If you’re like most people, you may never have heard the term “inland marine insurance,” also sometimes called transit insurance. However, if you need to ship personal or business valuables in transit, it could save you thousands of dollars. Attorney Bill Voss explains inland marine insurance and what it does and doesn’t cover.
Let’s say you’re a small business owner selling custom electronic circuits. Your parts come from China by boat and then travel by rail and truck to your business in New York, where your team assembles the circuits according to customer specifications. Your latest shipment of $50,000 in parts arrives from overseas. On the way to New York, the semi-truck carrying everything jackknifes in a traffic accident and your sensitive parts spill all over the road—pretty much destroying everything. Without the right insurance coverage, you could face a huge loss. It can and does happen. According to Packaging Digest, anywhere between two and 11% of goods arrive at shipping distribution centers damaged.
What Is Inland Marine Insurance?
Contrary to the name, inland marine insurance doesn’t provide insurance for your boat. But this insurance coverage did originally emerge from ocean marine insurance roots. Traditional marine insurance no longer covered goods when customers needed to move property between ports and their inland destinations because it was no longer under an ocean marine shipping document or around water. Businesses and individuals were left with the minimal coverage offered by the shipper, typically a very small amount. As a result, insurers developed inland marine coverage to protect valuables after leaving a shipping port. This coverage finally plugged the gaping hole in property insurance coverage. Now, you can add inland marine coverage to your homeowner’s policy or your commercial property insurance to protect your valuables while in transit.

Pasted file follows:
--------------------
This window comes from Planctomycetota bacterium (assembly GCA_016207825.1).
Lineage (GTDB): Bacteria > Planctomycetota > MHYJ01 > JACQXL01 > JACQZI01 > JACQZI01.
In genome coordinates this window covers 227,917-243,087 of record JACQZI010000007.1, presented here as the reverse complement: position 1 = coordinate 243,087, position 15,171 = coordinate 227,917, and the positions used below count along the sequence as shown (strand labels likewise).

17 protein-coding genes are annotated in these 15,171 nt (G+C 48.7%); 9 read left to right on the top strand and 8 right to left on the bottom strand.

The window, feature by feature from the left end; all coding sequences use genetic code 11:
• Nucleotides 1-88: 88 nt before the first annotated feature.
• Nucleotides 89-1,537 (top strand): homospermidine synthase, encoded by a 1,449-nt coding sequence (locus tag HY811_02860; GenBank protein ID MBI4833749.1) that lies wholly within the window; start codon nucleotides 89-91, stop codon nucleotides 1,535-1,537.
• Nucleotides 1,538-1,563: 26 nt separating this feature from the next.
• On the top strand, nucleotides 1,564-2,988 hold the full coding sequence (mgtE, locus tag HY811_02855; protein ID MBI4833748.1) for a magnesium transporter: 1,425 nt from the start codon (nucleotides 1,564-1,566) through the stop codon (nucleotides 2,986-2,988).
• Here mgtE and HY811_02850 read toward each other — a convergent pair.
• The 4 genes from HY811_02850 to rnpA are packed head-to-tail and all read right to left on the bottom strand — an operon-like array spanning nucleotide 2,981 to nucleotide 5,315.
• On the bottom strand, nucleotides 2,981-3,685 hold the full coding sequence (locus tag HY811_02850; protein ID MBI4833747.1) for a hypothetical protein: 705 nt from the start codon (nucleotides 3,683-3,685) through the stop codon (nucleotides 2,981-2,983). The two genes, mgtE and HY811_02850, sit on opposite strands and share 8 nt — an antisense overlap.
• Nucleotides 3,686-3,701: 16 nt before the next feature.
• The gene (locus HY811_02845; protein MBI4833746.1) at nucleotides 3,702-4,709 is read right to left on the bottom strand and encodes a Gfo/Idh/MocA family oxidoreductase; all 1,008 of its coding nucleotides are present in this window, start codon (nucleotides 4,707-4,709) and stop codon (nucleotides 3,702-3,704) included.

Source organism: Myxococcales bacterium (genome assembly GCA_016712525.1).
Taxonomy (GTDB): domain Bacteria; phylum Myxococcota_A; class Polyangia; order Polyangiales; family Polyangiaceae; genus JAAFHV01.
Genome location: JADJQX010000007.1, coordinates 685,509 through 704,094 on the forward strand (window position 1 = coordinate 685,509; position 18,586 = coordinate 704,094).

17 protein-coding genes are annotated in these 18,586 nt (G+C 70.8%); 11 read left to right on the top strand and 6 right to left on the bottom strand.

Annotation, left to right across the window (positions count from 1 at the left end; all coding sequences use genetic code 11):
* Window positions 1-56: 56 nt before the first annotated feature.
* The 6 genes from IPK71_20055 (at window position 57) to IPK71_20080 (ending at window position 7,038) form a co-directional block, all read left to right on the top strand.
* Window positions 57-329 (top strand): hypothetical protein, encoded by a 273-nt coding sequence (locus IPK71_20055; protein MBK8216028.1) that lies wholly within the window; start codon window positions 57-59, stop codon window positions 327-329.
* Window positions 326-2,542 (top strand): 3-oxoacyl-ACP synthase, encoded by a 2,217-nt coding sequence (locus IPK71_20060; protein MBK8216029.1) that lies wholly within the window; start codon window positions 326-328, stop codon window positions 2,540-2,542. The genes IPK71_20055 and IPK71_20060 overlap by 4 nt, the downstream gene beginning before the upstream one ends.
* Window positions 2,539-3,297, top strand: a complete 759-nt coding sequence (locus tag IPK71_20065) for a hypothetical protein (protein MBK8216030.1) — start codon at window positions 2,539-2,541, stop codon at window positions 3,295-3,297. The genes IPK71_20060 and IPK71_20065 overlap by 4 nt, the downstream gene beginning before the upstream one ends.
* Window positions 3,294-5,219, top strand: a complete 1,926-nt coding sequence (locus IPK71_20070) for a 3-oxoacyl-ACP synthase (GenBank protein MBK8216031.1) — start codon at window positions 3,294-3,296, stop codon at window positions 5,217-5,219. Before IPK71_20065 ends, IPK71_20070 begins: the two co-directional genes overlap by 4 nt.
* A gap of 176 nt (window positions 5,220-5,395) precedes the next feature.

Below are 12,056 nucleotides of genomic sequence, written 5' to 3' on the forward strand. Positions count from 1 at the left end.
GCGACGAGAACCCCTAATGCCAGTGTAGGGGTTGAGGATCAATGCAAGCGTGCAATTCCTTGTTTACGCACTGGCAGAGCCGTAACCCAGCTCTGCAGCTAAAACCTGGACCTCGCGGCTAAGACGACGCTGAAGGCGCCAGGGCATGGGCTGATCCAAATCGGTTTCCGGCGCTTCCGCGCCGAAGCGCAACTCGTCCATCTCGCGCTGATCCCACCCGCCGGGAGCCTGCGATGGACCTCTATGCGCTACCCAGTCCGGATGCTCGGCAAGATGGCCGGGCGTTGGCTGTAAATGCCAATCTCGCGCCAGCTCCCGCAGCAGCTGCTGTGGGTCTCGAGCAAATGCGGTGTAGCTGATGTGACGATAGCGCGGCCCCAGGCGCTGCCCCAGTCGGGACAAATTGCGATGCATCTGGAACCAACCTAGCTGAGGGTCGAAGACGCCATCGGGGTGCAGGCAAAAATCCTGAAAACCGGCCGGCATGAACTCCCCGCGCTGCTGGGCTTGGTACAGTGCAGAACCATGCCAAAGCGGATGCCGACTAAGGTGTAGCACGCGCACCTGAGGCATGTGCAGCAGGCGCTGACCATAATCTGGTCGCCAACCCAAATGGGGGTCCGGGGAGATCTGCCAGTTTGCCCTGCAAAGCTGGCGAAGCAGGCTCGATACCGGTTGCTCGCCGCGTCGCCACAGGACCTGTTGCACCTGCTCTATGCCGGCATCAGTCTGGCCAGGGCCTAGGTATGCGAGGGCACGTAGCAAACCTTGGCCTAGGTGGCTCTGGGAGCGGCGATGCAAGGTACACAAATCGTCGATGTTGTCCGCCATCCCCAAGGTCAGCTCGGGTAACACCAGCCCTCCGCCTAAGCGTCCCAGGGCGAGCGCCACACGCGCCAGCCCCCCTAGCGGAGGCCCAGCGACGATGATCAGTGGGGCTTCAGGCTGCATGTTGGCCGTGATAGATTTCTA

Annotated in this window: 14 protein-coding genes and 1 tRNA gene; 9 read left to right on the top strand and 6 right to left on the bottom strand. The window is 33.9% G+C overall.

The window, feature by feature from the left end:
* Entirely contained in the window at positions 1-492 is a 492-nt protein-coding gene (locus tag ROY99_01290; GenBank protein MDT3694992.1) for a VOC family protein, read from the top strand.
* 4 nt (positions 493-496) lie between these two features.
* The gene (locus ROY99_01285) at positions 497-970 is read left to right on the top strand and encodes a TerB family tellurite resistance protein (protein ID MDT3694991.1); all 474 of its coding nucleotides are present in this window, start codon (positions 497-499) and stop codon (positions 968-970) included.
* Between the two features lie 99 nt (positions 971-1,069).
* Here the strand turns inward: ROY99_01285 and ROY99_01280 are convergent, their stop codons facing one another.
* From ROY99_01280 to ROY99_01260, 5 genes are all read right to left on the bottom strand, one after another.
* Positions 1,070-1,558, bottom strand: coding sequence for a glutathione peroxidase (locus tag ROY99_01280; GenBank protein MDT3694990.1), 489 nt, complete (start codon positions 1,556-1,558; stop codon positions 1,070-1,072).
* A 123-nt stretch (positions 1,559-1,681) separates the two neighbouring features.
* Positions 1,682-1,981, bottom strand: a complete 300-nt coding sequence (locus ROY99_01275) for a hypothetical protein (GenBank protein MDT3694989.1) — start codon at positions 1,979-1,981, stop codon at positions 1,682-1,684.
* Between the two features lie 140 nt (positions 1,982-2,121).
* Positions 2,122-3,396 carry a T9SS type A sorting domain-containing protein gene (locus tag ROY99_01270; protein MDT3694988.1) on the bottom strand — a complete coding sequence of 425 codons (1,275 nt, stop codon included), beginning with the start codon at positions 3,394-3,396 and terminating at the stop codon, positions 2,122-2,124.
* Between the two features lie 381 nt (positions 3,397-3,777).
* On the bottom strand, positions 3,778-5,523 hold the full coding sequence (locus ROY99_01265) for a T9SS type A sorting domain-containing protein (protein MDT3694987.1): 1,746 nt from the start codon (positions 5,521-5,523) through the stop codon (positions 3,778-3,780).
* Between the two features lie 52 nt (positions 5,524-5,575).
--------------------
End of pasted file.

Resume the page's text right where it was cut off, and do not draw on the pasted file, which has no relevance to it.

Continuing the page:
What Does Inland Marine Insurance Cover?
Whether you are shipping commercial or personal property, you can benefit from inland marine coverage, which can cover property damaged or lost from:
In some cases, your inland marine coverage may cover mysterious disappearances and accidental drops and damage.
If you’re shipping personal items, inland marine insurance coverage can fill the gaps left in your homeowner’s insurance policy, covering:
- Golf equipment
- Coin or stamp collections
- Musical instruments
- Camera equipment
- Business property
- Cash or gold
- Trailers, outboard motors, and watercrafts
- Fine art
- Computer equipment
If your business regularly ships products or equipment, you should consider inland marine insurance coverage. It can cover a wide range of specialized products such as:
- Computer equipment and servers
- Photography equipment
- Construction equipment
- Networking or communications equipment
- Medical equipment
- Scientific equipment
Your homeowner’s, Business Owners, or Commercial Package Property policies often won’t fully cover these valuables. However, an inland marine insurance policy can more fully protect these valuables.
What Won’t Inland Marine Insurance Cover?
There are some specific things most inland marine insurance policies won’t cover, including:
- Business or personal vehicles: Your personal or business auto insurance should cover cars.
- Stationary property: Property that isn’t in transit is typically covered by your commercial property or homeowner’s insurance.
- Earthquake and flood damage: You’ll need to purchase separate flood or earthquake coverage.
- Property sent by sea or air: You’ll need ocean marine insurance or air cargo insurance for this coverage.
- Property damaged before shipping.
Why Do You Need a Lawyer?
In a perfect world, when you suffer a loss, your insurance company would simply verify the claim and pay you. But in the real world, insurance companies often deny inland marine insurance claims for any possible reason because it’s easier than paying for high-value claims. When this happens, you need someone on your side who understands the insurance industry and has the legal knowledge to fight for your rightful claims.
If you have questions about inland marine insurance or you’re getting the runaround from your insurance company, it’s time to consult an experienced attorney. Simply fill out our contact form today to get answers to your questions, or download one of our free guides. We’d love to help you.